Feedback from Visa Europe’s employees is a crucial part of this initiative. The case study mentions that some staff members were concerned or perceived the chosen strategy skeptically. The concerns may be addressed by assessing the opinions of the personnel and addressing them in a corporate meeting. This approach should also help improve morale and engagement since the staff will be reassured that the leadership considers their opinion. Another approach is discussing the objectives of performance with staff members from different levels of the company to ensure alignment of values. Additionally, Morgan and Vorhies (2015) argue that within this culture, employees are more inclined to learn new skills contributing to the development of the organization. Therefore, Visa Europe should create additional opportunities for employee training, such as workshops or help with additional education. This would also help align the professional goals of the employees with those of the organization.
The final element of this strategy is result evaluation since the executives will have to assess the performance and set targets for the future. Due to the fact that market culture is result-driven, it is vital to examine the performance of each department and discuss improvements that can be made. Another aspect that has to be considered is employees’ perception of the culture since, according to Morgan and Vorhies (2015), the personnel can often become overworked, which can negatively affect the operations. Hence, the human resources department should pay additional attention to activities that help reduce burnout and stress and adjust them based on the evaluation.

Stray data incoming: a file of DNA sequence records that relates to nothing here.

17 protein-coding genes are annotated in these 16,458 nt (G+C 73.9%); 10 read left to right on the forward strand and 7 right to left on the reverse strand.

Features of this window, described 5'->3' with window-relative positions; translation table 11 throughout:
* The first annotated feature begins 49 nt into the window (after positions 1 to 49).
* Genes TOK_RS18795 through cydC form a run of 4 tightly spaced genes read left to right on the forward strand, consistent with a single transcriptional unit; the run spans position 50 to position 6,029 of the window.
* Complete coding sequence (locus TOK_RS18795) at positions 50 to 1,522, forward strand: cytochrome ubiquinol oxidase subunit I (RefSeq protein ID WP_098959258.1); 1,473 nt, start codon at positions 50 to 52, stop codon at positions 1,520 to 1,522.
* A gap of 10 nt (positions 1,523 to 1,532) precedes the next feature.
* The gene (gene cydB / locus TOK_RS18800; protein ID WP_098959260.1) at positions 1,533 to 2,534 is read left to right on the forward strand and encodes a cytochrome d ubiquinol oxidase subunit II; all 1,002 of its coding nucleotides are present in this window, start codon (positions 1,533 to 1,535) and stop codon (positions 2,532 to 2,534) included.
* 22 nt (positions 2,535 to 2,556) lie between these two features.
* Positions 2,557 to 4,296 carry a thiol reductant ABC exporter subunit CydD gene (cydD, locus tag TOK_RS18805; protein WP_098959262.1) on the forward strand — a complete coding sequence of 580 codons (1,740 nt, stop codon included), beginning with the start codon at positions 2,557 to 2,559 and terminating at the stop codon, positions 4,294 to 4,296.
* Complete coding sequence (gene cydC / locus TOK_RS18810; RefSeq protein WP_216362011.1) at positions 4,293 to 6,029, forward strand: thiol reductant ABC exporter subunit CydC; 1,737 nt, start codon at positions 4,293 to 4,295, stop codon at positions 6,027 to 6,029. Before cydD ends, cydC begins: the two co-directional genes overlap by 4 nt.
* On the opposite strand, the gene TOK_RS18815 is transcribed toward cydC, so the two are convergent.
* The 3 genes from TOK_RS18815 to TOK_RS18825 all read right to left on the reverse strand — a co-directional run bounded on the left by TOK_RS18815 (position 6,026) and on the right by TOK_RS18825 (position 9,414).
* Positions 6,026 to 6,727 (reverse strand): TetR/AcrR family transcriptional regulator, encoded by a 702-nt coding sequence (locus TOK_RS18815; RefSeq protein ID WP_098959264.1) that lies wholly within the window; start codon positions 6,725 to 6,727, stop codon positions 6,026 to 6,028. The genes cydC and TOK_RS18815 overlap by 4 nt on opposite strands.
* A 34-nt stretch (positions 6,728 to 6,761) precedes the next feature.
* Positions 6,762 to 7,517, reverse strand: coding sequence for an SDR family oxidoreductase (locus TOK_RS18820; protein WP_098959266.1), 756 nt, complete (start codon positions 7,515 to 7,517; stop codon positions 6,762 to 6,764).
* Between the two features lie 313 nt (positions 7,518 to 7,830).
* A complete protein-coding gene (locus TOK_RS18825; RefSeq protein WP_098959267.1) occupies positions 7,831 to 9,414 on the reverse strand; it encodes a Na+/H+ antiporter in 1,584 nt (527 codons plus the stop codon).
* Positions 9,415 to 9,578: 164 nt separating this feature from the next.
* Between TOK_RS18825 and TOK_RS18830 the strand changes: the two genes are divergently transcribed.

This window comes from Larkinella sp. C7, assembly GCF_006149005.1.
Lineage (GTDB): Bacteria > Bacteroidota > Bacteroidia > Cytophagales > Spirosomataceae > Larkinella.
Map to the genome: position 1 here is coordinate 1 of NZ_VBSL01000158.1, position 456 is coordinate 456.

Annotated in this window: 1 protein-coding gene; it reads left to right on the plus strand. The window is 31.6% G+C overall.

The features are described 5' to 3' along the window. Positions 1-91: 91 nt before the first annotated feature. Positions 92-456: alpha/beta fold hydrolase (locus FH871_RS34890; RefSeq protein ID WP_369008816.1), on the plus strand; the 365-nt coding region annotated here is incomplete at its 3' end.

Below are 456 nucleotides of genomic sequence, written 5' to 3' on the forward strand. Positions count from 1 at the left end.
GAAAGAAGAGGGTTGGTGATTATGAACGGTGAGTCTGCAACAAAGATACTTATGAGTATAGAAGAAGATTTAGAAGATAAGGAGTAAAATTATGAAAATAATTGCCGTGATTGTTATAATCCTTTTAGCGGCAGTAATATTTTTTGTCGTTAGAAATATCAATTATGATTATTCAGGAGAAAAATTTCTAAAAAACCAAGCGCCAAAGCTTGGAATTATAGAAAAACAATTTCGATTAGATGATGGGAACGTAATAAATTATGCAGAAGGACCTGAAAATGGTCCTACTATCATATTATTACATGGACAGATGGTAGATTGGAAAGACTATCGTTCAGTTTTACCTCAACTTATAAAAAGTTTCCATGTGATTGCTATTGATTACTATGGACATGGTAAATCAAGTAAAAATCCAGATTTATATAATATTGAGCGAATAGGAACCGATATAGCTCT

Overall, this case study presents a successful example of changing a company’s culture in a structured manner that engages all stakeholders and aligns their vision to the business-specific metrics. The scenario provides details of the issue that Visa Europe encountered – a need to change its culture to ensure peak performance after reorganization and transformation into a large independent enterprise. This paper suggests focusing on a market culture that embassies performance and setting clear targets as an alternative to the culture developed by Visa Europe’s executives.
Kaplan, M., Dollar, B., Melian, V., Durme, Y. V., & Wong, J. (2016). Shape culture drive strategy. Web.
Morgan, N. & Vorhies, D. W. (2015). The business performance outcomes of market orientation culture and behaviors. Review of Marketing Research, 15, 259-286. Web.
Pisano, G. P. (2019). The hard truth about innovative cultures. Harvard Business Review. Web.
Stoner, L. J. (n.d.). 3 approaches to culture change. Web.